Table 7.17. Danish energy demand 1992 in PJ per year (S0rensen et al., 1994a).

Table 7.17. Danish energy demand 1992 in PJ per year (S0rensen et al., 1994a).

The current demand is shown in Table 7.17 and the energy system in Figs. 7.22 and 7.23. These are based on 1992 data, because these were used as starting point in the ecologically sustainable scenario, including the attempt to distribute the end-uses on categories of energy quality. From 1992 to 1996, the Danish oil and gas production in the North Sea increased, although this is not expected to continue to 2030 (the scenario year for the future scenarios), because of the limited resources expected in the Danish part of the North Sea. In 1992, coal is still the major source of electric power production, and renewable energy use is increasing although still modest.

The delivered energy in Table 7.17 is the energy delivered to the end users. The net energy subtracts conversion losses in local boilers and furnaces, but does not correct for conversion losses in the transport sector. The estimated end-use energy is the true net energy needed to deliver the services of the actual system, had all been delivered by the most efficient devices available today (note that the subdivisions are different from those of the left-hand side of the table). The net energy for heating includes hot water used in the domestic and service sectors, whereas this has been listed as low-temperature process heat in the end-use column. The net energy for electrical appliances includes heating of water and low-temperature cooking, which in the end-use column is included under process heat below 100°C, and some stationary mechanical energy used in the service industry. The net process energy includes not only true process heat used in agriculture and industry, but also space heating, hot water, stationary mechanical energy and energy for electric appliances used in these sectors. In the end-use columns, an attempt has been made to categorise these correctly, and again to adjust to the efficiency of the best conversion equipment. For the transportation sector, the end-use energy is obtained by applying an average conversion efficiency of current vehicles.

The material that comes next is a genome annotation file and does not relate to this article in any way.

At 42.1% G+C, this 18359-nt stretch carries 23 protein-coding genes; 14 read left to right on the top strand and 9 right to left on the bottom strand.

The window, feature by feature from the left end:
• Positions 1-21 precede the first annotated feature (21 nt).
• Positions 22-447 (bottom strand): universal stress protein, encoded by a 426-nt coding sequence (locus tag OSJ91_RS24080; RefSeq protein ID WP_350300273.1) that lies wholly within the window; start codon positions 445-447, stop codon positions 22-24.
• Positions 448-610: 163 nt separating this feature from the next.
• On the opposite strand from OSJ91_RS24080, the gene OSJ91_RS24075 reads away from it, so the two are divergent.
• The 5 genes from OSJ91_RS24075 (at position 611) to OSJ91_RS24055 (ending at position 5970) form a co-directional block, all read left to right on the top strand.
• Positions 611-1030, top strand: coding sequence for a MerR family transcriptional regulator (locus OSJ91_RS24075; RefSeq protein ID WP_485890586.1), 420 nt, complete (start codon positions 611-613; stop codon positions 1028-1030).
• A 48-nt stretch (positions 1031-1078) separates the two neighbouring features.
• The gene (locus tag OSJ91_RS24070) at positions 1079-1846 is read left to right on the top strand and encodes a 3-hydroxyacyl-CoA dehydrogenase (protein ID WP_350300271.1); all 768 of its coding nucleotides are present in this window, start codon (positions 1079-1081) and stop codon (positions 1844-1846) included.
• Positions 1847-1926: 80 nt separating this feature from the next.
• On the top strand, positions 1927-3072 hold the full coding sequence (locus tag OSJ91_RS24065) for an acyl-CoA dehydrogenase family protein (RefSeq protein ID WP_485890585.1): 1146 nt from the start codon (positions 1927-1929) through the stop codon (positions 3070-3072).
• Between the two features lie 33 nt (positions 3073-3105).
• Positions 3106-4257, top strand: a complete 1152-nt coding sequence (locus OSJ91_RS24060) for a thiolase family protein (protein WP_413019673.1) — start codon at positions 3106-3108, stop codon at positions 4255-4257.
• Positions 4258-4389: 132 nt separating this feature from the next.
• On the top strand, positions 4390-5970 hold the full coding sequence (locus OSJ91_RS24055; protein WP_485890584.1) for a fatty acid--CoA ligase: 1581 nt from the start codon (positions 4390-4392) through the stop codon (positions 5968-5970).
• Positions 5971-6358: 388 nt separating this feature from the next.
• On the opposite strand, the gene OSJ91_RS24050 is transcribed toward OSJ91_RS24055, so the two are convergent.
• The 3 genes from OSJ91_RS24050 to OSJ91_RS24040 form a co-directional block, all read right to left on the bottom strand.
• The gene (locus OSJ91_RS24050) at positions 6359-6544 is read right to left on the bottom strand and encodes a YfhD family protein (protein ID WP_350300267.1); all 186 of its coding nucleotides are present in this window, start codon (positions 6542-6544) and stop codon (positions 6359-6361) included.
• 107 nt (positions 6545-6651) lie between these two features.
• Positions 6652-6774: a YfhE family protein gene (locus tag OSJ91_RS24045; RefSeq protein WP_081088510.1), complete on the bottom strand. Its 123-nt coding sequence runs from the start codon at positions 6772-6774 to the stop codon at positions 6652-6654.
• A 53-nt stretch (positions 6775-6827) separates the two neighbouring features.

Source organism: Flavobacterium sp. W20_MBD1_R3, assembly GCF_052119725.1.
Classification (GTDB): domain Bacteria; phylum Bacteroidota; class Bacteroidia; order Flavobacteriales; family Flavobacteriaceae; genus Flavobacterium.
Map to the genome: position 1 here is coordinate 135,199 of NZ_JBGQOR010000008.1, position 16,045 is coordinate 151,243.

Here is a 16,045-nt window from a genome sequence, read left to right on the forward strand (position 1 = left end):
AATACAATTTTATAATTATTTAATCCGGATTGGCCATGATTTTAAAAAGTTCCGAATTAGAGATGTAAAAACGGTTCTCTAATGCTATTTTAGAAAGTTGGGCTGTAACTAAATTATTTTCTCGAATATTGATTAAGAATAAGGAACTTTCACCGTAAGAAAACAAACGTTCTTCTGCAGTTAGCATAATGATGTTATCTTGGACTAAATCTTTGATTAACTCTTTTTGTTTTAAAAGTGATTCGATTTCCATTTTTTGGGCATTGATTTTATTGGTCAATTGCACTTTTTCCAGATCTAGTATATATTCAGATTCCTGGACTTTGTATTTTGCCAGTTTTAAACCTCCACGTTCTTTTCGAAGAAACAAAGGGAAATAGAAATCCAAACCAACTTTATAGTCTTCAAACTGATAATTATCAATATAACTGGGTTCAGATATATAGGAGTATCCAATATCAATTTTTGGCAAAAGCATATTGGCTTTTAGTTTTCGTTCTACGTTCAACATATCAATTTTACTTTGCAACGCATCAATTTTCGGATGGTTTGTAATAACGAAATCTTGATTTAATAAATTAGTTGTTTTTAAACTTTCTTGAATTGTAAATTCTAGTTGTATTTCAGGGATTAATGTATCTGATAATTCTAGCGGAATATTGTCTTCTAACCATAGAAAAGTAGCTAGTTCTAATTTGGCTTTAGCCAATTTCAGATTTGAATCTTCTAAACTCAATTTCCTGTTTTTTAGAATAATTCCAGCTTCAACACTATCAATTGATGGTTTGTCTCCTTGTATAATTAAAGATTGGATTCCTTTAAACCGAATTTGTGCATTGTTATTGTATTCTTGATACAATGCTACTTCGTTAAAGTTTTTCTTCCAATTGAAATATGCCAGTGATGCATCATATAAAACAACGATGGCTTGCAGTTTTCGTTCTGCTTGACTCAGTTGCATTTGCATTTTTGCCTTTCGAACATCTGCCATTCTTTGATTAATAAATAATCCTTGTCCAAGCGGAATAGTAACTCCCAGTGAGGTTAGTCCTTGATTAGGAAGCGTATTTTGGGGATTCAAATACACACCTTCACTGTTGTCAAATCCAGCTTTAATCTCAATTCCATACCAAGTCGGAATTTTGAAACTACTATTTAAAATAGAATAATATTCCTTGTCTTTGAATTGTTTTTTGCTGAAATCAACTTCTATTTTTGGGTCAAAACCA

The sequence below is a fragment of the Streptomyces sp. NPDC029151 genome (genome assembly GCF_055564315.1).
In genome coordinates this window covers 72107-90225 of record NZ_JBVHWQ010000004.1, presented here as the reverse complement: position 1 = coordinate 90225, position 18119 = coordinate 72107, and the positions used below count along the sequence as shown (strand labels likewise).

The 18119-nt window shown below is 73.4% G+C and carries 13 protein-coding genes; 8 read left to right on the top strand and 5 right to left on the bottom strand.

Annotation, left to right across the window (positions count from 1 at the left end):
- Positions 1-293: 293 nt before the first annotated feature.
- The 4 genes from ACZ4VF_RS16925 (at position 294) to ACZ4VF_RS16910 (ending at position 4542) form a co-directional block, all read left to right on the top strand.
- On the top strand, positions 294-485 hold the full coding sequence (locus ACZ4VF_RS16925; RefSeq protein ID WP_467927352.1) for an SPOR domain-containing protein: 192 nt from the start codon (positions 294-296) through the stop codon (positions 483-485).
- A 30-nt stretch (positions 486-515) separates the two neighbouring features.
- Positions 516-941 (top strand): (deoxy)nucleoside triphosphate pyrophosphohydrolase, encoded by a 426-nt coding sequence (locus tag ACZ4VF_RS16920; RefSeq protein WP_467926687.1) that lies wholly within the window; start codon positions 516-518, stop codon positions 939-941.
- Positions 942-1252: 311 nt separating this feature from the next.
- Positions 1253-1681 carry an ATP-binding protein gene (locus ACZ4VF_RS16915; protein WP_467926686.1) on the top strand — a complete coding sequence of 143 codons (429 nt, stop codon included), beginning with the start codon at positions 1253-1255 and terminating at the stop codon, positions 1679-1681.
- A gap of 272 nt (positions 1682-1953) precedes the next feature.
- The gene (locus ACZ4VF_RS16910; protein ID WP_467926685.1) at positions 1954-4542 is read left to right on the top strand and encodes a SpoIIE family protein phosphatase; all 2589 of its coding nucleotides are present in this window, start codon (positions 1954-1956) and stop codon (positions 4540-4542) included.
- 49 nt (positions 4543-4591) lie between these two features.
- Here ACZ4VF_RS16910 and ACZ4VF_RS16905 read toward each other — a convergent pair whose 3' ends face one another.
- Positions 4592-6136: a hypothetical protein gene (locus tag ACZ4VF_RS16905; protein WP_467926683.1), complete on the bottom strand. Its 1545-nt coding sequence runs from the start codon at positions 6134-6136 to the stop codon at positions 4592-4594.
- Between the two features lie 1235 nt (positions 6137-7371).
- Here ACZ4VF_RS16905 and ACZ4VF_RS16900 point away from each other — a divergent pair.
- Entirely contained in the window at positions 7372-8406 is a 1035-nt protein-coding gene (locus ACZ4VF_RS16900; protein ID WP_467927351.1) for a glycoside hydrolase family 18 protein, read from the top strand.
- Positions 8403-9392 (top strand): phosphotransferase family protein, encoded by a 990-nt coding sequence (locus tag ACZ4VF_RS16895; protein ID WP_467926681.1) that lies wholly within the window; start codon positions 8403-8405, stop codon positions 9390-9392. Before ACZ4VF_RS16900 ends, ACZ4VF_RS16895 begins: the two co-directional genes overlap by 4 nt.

Figures 7.22 and 7.23 gives a picture of the 1992 conversions between the primary and end-use energy in the Danish system, starting in Fig. 7.22 with a picture of the agricultural sector in energy units. This illustrates the large magnitude of agricultural energy manipulations and the small fraction of these presently contributing to energy supply, i.e. wood, straw, biogas and residues, not counting the energy provided by food. Each device is described by three numbers: energy input, loss and energy output. In this way, the assumed efficiency of each conversion can be seen.

The energy conversions illustrated in Figure 7.23 indicate a fairly efficient range of intermediate conversions, followed, however, by a relatively inefficient range of end-use conversions, particularly as regards the combustion engines used in the transportation sector. Efficiencies of electrical appliances have not been estimated here, but may be found together with efficiency analyses of other conversion equipment in Serensen (1991), and in a condensed form in Serensen (1992a). Non-energy uses of fuels (e.g. oil as feedstock for the plastics industry and tar for road construction) have been omitted from the overview.

In Table 7.18 the results of LCA calculations for the current Danish energy system are given. The two variations of the calculation are based on the product view (labelled "F" for full chain calculation) and the economy view